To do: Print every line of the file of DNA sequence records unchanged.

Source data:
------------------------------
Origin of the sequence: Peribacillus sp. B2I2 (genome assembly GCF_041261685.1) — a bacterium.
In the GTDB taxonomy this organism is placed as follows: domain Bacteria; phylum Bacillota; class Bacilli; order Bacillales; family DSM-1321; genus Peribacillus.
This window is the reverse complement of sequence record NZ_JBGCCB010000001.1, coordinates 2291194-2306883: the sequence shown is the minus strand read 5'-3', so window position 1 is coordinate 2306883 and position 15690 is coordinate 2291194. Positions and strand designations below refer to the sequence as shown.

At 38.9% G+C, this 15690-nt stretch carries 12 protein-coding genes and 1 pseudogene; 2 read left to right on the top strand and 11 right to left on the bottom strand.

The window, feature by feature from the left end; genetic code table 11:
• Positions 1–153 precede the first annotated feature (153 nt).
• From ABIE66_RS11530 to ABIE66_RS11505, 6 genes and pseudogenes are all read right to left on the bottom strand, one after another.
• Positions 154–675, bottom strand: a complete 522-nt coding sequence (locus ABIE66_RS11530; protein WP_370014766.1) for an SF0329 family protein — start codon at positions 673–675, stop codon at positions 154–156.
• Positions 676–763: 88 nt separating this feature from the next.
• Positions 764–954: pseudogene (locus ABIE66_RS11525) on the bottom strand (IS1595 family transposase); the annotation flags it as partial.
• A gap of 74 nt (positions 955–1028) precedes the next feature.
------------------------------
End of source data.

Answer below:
Origin of the sequence: Peribacillus sp. B2I2 (genome assembly GCF_041261685.1) — a bacterium.
In the GTDB taxonomy this organism is placed as follows: domain Bacteria; phylum Bacillota; class Bacilli; order Bacillales; family DSM-1321; genus Peribacillus.
This window is the reverse complement of sequence record NZ_JBGCCB010000001.1, coordinates 2291194-2306883: the sequence shown is the minus strand read 5'-3', so window position 1 is coordinate 2306883 and position 15690 is coordinate 2291194. Positions and strand designations below refer to the sequence as shown.

At 38.9% G+C, this 15690-nt stretch carries 12 protein-coding genes and 1 pseudogene; 2 read left to right on the top strand and 11 right to left on the bottom strand.

The window, feature by feature from the left end; genetic code table 11:
• Positions 1–153 precede the first annotated feature (153 nt).
• From ABIE66_RS11530 to ABIE66_RS11505, 6 genes and pseudogenes are all read right to left on the bottom strand, one after another.
• Positions 154–675, bottom strand: a complete 522-nt coding sequence (locus ABIE66_RS11530; protein WP_370014766.1) for an SF0329 family protein — start codon at positions 673–675, stop codon at positions 154–156.
• Positions 676–763: 88 nt separating this feature from the next.
• Positions 764–954: pseudogene (locus ABIE66_RS11525) on the bottom strand (IS1595 family transposase); the annotation flags it as partial.
• A gap of 74 nt (positions 955–1028) precedes the next feature.